Cloud computing is becoming an increasingly popular solution for companies. The main benefits of cloud environments are: paying only for what you use, quick scaling of resources, and focusing your team time on evolving your product by using managed services. It's very easy to start a cloud project, but starting without a thoughtful structure can complicate management later. This blog lists best practices for starting your cloud project.
There are several cloud providers, and each one has its own products and services stack, benefits, and differentials. No matter which provider you're using, however, there are best practices and processes you can follow to help ensure better cloud governance, secure access to resources, and give better visibility to facilitate management and monitoring.
To create a solid foundation for your cloud project, you'll need to consider: Project Structuring, Billing Management, Identity Access Management, Network Structuring, Logs, and Monitoring. Below, we will discuss some best practices for each of these areas.
It's important to structure your cloud project so that your resources are arranged in a manner that reflects your company's organizational structure. This will help you give access to appropriate team members. It's also important to create markups on your resources to be able to view billing from different perspectives, generate reports, and make it easier to grant access to resources. Some good practices include:
- Projects by area, team, or product
- Projects by environment
- Label resources (e.g. App: XYZ, Env: Prod)
Several companies are segmented by area, and each area has its own budget to invest, so it's important to have several segmented billing accounts and to link specific projects to each of them. Another good practice is to record your budgets in the cloud and set up alerts. Some good practices include:
- Create billing accounts by area
- Link billing accounts by project
- Create budget alerts
Identity Access Management
It's always important to consider security, and this is no different when it comes to cloud projects. Be sure that users of your projects have granular access to what they need to use--nothing more and nothing less. Every cloud provider gives users ways to create custom roles, which helps you create permissions that reflect your team structure. Another helpful feature is to create user groups within a corporate email, making it easy to manage onboarding and offboarding processes for a member of your project. Some good practices include:
- Limited access per user
- Custom roles
- Assigning permissions to groups instead of individual users
Cloud projects can also have custom network rules, which are extremely important in ensuring application isolation. It is also smart to create custom firewall rules according to the needs of your applications to avoid unnecessary exposure of resources to the Internet. For companies that need to connect their local infrastructure directly to the cloud, VPN or a direct link can be helpful to ensure security and low latency. Some good practices include:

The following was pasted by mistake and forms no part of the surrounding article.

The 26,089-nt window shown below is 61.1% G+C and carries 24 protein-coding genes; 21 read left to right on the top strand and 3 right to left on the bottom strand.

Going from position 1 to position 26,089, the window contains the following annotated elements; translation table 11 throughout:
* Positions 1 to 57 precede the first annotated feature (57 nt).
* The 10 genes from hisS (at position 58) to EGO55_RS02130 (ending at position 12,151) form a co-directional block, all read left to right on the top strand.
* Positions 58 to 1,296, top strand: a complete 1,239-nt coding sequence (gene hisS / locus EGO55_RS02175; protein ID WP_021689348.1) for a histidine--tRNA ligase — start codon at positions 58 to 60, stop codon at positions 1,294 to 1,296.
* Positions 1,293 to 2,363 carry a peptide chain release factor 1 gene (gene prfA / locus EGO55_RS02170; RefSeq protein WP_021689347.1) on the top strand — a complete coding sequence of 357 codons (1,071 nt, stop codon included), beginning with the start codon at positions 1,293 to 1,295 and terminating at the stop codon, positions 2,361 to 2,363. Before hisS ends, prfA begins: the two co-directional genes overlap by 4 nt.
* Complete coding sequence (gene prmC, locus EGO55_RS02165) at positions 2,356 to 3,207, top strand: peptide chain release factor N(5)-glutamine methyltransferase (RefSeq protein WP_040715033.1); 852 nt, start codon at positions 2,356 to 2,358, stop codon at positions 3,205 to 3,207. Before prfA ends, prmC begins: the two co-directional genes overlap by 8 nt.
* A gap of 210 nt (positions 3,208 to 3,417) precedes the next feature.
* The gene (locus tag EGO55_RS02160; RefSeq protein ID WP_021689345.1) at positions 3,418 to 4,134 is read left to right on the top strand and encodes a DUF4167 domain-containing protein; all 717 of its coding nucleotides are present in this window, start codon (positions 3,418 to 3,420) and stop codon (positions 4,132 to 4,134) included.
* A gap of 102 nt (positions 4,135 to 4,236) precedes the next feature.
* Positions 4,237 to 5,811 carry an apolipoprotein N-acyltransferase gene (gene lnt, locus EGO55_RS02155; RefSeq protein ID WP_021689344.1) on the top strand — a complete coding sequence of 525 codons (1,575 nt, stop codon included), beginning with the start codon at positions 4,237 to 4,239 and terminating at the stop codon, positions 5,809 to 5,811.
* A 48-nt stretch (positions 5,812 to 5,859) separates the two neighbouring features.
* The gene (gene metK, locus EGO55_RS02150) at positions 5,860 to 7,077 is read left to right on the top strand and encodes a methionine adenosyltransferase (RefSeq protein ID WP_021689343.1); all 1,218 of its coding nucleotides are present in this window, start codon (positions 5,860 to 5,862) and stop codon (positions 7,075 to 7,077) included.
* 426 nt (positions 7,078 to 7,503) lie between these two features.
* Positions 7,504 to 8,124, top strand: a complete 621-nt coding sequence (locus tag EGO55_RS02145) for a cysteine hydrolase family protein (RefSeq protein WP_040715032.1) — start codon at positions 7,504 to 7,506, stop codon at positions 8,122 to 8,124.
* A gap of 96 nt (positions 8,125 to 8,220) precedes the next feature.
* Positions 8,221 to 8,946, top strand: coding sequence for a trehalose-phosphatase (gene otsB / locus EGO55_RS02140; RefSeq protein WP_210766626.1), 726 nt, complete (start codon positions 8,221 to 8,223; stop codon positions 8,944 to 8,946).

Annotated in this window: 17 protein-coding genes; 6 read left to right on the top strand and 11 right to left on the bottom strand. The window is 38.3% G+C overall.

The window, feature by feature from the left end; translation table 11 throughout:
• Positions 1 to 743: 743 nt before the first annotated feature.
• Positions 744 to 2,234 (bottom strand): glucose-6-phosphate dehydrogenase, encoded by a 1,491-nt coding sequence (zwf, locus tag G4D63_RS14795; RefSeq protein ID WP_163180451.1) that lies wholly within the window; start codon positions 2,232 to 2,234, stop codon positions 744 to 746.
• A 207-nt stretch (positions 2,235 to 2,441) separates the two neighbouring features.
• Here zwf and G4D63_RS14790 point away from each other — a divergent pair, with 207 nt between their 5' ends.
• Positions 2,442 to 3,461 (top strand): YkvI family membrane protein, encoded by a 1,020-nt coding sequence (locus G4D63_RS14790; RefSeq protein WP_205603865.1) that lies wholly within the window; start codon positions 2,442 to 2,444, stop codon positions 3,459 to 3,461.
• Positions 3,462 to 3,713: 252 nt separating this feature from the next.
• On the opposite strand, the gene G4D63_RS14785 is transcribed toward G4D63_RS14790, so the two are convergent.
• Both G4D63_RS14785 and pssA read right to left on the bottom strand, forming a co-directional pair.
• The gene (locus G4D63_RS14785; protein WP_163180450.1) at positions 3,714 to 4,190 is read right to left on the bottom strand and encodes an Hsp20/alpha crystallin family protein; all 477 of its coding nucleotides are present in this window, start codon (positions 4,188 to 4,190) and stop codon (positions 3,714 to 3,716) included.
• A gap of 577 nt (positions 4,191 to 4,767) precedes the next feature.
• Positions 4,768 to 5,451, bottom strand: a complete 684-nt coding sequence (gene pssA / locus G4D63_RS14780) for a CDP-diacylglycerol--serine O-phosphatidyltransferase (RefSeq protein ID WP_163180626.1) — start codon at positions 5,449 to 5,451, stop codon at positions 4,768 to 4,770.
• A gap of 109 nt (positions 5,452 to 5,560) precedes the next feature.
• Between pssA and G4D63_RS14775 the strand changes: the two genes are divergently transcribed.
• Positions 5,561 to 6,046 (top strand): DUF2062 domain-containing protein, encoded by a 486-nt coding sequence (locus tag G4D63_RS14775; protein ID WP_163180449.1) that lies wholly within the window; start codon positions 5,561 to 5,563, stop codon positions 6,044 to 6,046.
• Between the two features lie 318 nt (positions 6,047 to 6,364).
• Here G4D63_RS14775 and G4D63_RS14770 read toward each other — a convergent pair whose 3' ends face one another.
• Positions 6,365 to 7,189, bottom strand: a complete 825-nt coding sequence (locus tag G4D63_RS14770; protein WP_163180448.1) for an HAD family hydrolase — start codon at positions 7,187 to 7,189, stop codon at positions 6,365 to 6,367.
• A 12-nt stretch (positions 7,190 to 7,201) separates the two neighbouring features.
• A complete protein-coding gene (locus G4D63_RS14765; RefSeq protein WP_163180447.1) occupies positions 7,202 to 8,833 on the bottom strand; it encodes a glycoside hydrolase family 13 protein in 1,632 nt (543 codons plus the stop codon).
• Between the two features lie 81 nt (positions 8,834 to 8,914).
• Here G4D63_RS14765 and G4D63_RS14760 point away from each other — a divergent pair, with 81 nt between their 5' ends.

- VPC per workload
- Custom firewall rules
- VPN and/or direct connect
Every cloud provider has its own centralized logging system, but there are good practices that make it easier to view these logs and extract insights from them. It is important to create a pattern for both the log format structure and the fields that each log has. Regardless of whether you have a diverse stack with several programming languages, it is important that your logs speak the same language. It is also important to filter sensitive content in the logs. Some good practices include:
- Standard structure format
- Standard schema for fields
- Filter sensitive data
- Export the logs to a long-term storage solution if you need history
Logs are extremely important, but with logs alone, it's hard to gain insight into your applications, so it's always smart to create ways to visualize the health of your product or workload in the cloud. Try creating dashboards by product and/or workload as well as creating alerts so that you're the first to know if something stops working. Some good practices include:
- Dashboards per product
- Dashboards per workloads
- Alerts based on uptime checks
- Alerts based on metrics thresholds (e.g. high CPU, low disk space)
Good cloud utilization is based on using only what you need, so a solid management of your environment can make this a lot easier to achieve. I hope this blog helps you as you start a new cloud project and/or review decisions for current projects.
Douglas Augusto is a Cloud Architect at Avenue Code and is passionate about Cloud Computing. He is a Google Developer Expert (GDE) for Google Cloud Platform and is a Mentor in Cloud Computing on the Google Launchpad, Google's Startups acceleration program.